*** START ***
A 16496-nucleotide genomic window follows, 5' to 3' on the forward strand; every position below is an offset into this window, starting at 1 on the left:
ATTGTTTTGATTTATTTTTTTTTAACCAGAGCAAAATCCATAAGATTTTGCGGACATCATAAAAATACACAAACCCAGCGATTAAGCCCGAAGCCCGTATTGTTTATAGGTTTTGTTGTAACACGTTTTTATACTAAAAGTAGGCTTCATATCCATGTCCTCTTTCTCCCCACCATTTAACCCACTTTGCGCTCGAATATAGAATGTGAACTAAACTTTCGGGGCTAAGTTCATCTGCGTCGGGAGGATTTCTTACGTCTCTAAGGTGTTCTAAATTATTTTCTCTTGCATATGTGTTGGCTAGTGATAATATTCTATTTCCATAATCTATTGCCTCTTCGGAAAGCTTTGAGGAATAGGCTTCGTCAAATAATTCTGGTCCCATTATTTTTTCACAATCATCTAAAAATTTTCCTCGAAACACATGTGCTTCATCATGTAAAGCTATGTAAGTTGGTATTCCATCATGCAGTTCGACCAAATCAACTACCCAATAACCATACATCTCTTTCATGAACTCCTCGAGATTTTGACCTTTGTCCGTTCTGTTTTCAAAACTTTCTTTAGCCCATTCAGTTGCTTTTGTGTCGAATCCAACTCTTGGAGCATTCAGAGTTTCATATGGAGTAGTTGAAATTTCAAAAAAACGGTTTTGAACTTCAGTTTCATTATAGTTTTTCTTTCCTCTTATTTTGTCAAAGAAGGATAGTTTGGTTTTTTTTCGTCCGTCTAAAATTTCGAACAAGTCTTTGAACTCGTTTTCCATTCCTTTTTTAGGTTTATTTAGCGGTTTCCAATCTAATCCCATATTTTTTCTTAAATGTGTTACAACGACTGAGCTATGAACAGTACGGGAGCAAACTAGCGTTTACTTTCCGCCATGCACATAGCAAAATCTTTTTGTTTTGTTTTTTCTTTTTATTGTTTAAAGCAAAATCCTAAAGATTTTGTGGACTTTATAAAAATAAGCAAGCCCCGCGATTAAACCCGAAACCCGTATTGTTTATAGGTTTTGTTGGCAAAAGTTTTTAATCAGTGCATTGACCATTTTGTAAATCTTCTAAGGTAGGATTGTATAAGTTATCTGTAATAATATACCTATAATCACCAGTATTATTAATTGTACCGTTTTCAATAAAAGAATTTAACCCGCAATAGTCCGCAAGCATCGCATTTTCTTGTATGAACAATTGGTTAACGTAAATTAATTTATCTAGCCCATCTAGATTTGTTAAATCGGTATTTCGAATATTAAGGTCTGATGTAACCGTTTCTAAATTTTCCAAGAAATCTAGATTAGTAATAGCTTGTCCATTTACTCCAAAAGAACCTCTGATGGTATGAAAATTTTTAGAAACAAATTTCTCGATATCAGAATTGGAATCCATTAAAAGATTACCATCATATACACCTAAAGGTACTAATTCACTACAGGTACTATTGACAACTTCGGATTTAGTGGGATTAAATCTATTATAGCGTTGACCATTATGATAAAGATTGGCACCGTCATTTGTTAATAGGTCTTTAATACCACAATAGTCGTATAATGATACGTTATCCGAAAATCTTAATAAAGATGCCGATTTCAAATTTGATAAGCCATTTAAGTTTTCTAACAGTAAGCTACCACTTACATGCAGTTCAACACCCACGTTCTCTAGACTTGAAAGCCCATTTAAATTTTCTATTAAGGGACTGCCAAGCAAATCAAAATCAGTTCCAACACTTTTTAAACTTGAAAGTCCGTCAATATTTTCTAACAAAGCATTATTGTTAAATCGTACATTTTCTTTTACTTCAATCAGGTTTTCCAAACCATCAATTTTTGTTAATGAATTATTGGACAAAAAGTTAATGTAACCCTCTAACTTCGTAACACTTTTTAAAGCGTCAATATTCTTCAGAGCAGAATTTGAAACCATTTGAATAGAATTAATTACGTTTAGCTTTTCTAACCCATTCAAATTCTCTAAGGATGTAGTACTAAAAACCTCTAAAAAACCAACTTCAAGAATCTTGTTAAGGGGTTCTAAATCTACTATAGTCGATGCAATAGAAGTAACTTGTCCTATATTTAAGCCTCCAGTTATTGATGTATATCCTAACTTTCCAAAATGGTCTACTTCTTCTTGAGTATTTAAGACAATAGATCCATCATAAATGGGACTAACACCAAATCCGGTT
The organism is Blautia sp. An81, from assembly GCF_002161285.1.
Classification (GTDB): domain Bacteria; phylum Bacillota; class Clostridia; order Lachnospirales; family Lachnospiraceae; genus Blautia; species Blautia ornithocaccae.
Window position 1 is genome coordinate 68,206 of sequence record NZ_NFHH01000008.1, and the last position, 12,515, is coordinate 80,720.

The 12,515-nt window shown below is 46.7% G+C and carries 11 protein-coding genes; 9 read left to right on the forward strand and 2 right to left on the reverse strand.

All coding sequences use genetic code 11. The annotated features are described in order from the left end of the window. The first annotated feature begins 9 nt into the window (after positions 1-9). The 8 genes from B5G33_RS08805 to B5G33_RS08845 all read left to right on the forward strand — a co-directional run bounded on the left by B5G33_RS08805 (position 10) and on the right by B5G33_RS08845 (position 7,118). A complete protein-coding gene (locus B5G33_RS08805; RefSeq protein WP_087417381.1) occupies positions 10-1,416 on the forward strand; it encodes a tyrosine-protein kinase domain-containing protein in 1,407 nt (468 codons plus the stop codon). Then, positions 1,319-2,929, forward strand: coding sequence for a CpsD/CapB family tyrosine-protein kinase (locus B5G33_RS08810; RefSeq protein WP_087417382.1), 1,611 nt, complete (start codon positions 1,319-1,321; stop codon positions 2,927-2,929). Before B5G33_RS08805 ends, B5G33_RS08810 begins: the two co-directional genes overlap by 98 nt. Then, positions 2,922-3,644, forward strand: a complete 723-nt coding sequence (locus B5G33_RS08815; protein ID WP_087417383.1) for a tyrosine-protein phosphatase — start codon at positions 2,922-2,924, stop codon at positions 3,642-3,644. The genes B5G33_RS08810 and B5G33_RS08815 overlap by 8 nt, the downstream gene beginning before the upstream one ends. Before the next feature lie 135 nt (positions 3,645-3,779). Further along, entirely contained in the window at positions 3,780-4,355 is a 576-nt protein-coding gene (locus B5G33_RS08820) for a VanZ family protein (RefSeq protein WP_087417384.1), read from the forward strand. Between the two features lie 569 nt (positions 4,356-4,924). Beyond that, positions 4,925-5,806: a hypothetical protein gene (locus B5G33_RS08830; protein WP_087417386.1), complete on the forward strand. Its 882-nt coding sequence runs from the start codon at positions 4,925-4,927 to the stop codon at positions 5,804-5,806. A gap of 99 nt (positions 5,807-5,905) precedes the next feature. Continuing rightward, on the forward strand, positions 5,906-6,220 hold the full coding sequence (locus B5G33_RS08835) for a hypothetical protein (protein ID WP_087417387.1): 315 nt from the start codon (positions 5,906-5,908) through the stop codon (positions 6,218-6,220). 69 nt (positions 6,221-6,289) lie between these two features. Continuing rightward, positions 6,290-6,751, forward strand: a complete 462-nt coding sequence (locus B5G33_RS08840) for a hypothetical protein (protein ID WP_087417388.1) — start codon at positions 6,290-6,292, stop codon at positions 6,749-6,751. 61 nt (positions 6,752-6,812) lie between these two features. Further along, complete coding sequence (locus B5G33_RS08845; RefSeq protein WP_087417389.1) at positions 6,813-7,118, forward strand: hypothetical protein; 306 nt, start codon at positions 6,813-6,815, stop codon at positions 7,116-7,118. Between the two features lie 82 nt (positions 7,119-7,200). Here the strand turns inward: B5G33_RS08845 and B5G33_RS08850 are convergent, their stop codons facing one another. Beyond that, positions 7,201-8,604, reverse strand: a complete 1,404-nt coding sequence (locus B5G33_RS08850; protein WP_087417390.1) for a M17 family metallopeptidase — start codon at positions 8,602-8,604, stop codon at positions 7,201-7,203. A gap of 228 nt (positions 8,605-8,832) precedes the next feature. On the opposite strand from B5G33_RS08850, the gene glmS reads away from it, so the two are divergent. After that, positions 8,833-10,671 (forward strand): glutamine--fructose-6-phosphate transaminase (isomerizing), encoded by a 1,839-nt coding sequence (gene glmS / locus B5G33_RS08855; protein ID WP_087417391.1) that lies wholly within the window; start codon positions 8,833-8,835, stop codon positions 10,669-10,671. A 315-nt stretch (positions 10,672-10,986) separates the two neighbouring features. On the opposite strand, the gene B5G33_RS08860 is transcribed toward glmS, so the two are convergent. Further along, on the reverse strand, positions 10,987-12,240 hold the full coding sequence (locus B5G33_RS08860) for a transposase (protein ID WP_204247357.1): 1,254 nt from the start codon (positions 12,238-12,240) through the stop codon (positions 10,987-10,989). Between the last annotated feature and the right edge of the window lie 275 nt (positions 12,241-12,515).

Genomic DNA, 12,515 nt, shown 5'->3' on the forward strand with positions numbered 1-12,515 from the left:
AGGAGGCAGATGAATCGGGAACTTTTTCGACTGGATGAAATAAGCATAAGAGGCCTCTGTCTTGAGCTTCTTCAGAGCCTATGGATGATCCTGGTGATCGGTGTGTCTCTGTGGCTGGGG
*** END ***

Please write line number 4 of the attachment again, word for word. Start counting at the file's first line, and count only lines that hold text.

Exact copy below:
Classification (GTDB): domain Bacteria; phylum Bacillota; class Clostridia; order Lachnospirales; family Lachnospiraceae; genus Blautia; species Blautia ornithocaccae.